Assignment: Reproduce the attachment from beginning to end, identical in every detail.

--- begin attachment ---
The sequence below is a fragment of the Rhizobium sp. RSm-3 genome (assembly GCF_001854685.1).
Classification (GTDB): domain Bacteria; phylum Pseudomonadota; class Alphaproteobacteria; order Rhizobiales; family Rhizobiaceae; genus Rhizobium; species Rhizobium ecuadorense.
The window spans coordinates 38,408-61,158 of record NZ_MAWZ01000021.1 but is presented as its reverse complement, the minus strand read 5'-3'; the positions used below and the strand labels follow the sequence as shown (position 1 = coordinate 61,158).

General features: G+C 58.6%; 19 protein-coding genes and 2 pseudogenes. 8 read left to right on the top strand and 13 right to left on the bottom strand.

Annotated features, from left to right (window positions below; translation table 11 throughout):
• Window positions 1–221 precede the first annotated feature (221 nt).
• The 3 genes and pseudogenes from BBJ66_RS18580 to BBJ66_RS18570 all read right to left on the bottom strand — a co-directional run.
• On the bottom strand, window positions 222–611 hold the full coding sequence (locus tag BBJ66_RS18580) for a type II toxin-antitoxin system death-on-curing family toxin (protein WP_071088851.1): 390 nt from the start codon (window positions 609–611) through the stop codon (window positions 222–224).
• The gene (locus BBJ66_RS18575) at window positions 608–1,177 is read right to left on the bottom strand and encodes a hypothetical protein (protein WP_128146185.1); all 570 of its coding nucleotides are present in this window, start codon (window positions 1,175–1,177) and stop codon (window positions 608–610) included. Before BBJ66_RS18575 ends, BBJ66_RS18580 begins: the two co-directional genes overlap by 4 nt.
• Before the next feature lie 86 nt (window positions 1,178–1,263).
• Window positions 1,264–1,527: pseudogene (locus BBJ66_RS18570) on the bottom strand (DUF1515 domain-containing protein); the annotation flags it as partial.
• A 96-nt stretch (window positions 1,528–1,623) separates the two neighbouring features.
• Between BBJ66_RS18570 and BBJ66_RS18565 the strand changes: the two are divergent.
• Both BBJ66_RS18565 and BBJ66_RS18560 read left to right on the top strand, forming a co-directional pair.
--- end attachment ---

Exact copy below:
The sequence below is a fragment of the Rhizobium sp. RSm-3 genome (assembly GCF_001854685.1).
Classification (GTDB): domain Bacteria; phylum Pseudomonadota; class Alphaproteobacteria; order Rhizobiales; family Rhizobiaceae; genus Rhizobium; species Rhizobium ecuadorense.
The window spans coordinates 38,408-61,158 of record NZ_MAWZ01000021.1 but is presented as its reverse complement, the minus strand read 5'-3'; the positions used below and the strand labels follow the sequence as shown (position 1 = coordinate 61,158).

General features: G+C 58.6%; 19 protein-coding genes and 2 pseudogenes. 8 read left to right on the top strand and 13 right to left on the bottom strand.

Annotated features, from left to right (window positions below; translation table 11 throughout):
• Window positions 1–221 precede the first annotated feature (221 nt).
• The 3 genes and pseudogenes from BBJ66_RS18580 to BBJ66_RS18570 all read right to left on the bottom strand — a co-directional run.
• On the bottom strand, window positions 222–611 hold the full coding sequence (locus tag BBJ66_RS18580) for a type II toxin-antitoxin system death-on-curing family toxin (protein WP_071088851.1): 390 nt from the start codon (window positions 609–611) through the stop codon (window positions 222–224).
• The gene (locus BBJ66_RS18575) at window positions 608–1,177 is read right to left on the bottom strand and encodes a hypothetical protein (protein WP_128146185.1); all 570 of its coding nucleotides are present in this window, start codon (window positions 1,175–1,177) and stop codon (window positions 608–610) included. Before BBJ66_RS18575 ends, BBJ66_RS18580 begins: the two co-directional genes overlap by 4 nt.
• Before the next feature lie 86 nt (window positions 1,178–1,263).
• Window positions 1,264–1,527: pseudogene (locus BBJ66_RS18570) on the bottom strand (DUF1515 domain-containing protein); the annotation flags it as partial.
• A 96-nt stretch (window positions 1,528–1,623) separates the two neighbouring features.
• Between BBJ66_RS18570 and BBJ66_RS18565 the strand changes: the two are divergent.
• Both BBJ66_RS18565 and BBJ66_RS18560 read left to right on the top strand, forming a co-directional pair.